The B-2 flies over the Utah Testing and Training Range at Hill Air Force Base, Utah, during the test run Sept. 10. Photo: Bobbie Garcia
In the midst of a Defensive Management System Modernization (DMS-M) program, the U.S. Air Force’s Northrop Grumman B-2 stealth bomber is making progress toward Milestone C, the Air Force said in an email statement. The modernization program reached Milestone B in March 2016, thus beginning the engineering, manufacturing and development (EMD) phase. With a December 2019 target date, the next milestone achievement would lead to full rate production (FRP) shortly thereafter.
“The unique combination of range, precision, payload and ability to penetrate and operate in anti-access/area denial environments allow the B-2 to identify, locate, target and destroy the highest value enemy targets,” the Air Force said. “With necessary upgrades, the B-2 can accomplish its mission regardless of location, return to base safely, and permit freedom of movement for follow-on forces, including other long range strike platforms. Modifications such as the DMS-M are necessary to preserve this strategic advantage against 21st century threats.”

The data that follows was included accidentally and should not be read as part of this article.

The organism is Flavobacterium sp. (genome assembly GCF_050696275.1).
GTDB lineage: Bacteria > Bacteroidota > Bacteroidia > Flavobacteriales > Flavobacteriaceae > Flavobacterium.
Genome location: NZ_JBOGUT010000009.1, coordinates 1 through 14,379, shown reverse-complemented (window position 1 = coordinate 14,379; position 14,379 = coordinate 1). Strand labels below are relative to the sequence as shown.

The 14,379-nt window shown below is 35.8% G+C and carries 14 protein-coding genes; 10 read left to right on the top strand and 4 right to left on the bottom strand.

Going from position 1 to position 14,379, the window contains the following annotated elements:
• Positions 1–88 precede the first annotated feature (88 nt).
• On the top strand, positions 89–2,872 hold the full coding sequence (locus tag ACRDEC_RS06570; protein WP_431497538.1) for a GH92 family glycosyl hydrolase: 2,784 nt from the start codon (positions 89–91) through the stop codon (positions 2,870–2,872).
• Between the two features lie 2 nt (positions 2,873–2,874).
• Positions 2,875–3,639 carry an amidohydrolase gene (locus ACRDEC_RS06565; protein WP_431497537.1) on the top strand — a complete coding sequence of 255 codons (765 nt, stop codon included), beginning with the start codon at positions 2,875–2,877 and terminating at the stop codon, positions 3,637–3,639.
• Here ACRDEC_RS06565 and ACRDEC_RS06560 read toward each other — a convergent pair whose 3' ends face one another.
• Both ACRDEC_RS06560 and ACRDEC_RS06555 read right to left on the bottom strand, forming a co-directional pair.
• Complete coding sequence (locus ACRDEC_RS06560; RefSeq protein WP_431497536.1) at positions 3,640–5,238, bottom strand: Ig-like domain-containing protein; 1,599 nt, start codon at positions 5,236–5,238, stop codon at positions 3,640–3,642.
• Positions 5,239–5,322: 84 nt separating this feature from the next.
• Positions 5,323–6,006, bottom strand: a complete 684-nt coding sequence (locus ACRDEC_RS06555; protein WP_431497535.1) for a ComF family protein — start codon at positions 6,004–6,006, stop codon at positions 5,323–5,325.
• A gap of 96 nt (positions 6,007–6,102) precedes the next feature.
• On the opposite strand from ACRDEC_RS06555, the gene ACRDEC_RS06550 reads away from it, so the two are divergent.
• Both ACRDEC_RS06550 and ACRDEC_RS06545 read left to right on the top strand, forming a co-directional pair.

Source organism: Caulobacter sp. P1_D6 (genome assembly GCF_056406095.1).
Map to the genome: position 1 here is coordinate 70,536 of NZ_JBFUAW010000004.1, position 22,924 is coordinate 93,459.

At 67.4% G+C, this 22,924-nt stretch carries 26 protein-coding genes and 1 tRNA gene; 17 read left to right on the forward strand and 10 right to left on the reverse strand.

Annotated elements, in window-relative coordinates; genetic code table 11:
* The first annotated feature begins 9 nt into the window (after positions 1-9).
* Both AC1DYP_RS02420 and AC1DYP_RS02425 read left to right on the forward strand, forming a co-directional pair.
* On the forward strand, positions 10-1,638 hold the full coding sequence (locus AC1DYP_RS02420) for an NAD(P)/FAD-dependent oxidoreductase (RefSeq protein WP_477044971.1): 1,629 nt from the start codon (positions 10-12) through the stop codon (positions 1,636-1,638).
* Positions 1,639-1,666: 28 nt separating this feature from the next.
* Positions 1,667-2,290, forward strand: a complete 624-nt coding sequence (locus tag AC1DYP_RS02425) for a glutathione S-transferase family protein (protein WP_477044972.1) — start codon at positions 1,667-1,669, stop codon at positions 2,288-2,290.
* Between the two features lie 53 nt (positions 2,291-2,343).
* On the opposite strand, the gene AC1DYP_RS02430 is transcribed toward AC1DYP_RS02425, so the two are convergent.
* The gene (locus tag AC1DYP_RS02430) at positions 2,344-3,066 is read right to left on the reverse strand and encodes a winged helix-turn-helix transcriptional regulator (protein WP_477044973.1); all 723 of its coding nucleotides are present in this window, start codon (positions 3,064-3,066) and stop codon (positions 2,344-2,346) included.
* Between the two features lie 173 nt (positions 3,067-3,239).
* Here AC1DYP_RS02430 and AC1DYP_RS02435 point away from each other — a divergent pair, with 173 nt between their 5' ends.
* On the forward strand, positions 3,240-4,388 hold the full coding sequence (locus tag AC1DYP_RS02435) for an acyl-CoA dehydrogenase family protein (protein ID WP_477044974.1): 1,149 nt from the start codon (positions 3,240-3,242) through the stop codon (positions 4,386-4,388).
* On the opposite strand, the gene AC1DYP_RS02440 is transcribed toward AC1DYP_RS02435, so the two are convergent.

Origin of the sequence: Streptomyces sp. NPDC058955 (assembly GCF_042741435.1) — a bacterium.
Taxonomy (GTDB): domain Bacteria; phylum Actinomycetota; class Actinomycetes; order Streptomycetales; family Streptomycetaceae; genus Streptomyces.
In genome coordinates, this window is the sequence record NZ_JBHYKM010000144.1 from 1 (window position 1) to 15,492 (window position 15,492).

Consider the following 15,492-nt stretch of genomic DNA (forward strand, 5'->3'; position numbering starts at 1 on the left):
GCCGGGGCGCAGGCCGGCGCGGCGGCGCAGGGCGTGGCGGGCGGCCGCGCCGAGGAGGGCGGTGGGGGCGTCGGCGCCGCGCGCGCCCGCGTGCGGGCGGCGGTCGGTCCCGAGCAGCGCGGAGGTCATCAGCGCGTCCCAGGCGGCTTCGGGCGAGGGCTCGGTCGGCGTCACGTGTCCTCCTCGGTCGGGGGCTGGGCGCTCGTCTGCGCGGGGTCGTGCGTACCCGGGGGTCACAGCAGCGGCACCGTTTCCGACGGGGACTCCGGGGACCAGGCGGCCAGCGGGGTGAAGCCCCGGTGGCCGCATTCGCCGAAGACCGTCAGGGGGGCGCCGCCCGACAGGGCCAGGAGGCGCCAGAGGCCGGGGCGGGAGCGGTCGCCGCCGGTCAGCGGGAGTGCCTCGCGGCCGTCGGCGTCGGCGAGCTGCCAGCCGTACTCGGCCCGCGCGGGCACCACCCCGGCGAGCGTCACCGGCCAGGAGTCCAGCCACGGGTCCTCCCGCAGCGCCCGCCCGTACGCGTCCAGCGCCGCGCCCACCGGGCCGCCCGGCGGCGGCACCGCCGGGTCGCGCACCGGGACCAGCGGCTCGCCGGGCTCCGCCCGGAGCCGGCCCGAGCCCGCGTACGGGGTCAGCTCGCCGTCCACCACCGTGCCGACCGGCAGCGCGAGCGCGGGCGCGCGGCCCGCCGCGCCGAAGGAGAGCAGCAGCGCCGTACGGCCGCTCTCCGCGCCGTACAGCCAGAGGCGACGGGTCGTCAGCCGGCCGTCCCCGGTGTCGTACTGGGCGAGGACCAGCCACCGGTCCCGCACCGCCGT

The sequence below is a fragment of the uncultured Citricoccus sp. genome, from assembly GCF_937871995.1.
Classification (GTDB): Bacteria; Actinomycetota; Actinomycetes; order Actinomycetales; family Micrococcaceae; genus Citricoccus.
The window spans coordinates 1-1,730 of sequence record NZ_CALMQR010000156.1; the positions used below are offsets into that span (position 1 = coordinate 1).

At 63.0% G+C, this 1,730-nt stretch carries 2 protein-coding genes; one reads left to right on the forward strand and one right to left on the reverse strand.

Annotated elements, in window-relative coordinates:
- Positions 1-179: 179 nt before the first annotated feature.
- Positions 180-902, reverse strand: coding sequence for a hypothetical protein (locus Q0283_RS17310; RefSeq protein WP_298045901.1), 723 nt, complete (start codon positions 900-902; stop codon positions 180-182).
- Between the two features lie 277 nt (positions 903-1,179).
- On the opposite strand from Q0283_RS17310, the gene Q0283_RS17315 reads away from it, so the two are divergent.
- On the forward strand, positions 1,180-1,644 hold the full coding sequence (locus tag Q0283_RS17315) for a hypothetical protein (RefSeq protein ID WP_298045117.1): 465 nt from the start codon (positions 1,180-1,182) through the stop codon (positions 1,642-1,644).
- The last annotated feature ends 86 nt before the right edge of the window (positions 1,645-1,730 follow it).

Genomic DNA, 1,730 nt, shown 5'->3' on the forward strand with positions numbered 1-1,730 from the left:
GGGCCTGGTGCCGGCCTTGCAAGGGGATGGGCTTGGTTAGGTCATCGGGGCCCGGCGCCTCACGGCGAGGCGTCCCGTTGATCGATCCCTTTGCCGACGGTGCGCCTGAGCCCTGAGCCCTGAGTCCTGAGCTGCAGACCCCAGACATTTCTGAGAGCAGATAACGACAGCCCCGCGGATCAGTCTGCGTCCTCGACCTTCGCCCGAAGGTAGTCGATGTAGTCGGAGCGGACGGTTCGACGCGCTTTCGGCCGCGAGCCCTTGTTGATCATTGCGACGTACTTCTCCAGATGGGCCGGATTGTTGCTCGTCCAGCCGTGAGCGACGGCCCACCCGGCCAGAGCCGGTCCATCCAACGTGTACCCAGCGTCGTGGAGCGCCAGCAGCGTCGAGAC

Modernization includes the integration of a suite of antennas, receivers and displays that provide real-time situational awareness. The Air Force says that, to date, the DMS-M effort is the most extensive modification effort that the bomber has undergone. In its current phase in the program, the B-2 should experience a system critical design review (CDR), completion of hardware and software development efforts, integrated test (IT), and initial operational test and evaluation (IOT&E). This phase involves the modification of three aircraft.
Major subcontractors on the modernization program are BAE Systems for receivers, Ball Aerospace and L-3 Randtron for antennas, and Lockheed Martin for display processors. Total research development, test and evaluation (RDT&E) funding for the program is $1.837 billion to develop four units. Total procurement funding is $832 million to procure 16 additional units. (The Air Force says one unit consists of simultaneous replacement of the legacy defensive management system subsystems.)
The B-2 was publicly displayed for the first time in November 1988. It is a multi-role heavy bomber with 40,000 pounds of payload. While Northrop Grumman was the original primary contractor on the B-2, its team included Boeing Military Airplanes Co., Hughes Radar Systems Group, General Electric Aircraft Engine Group and Vought Aircraft Industries Inc.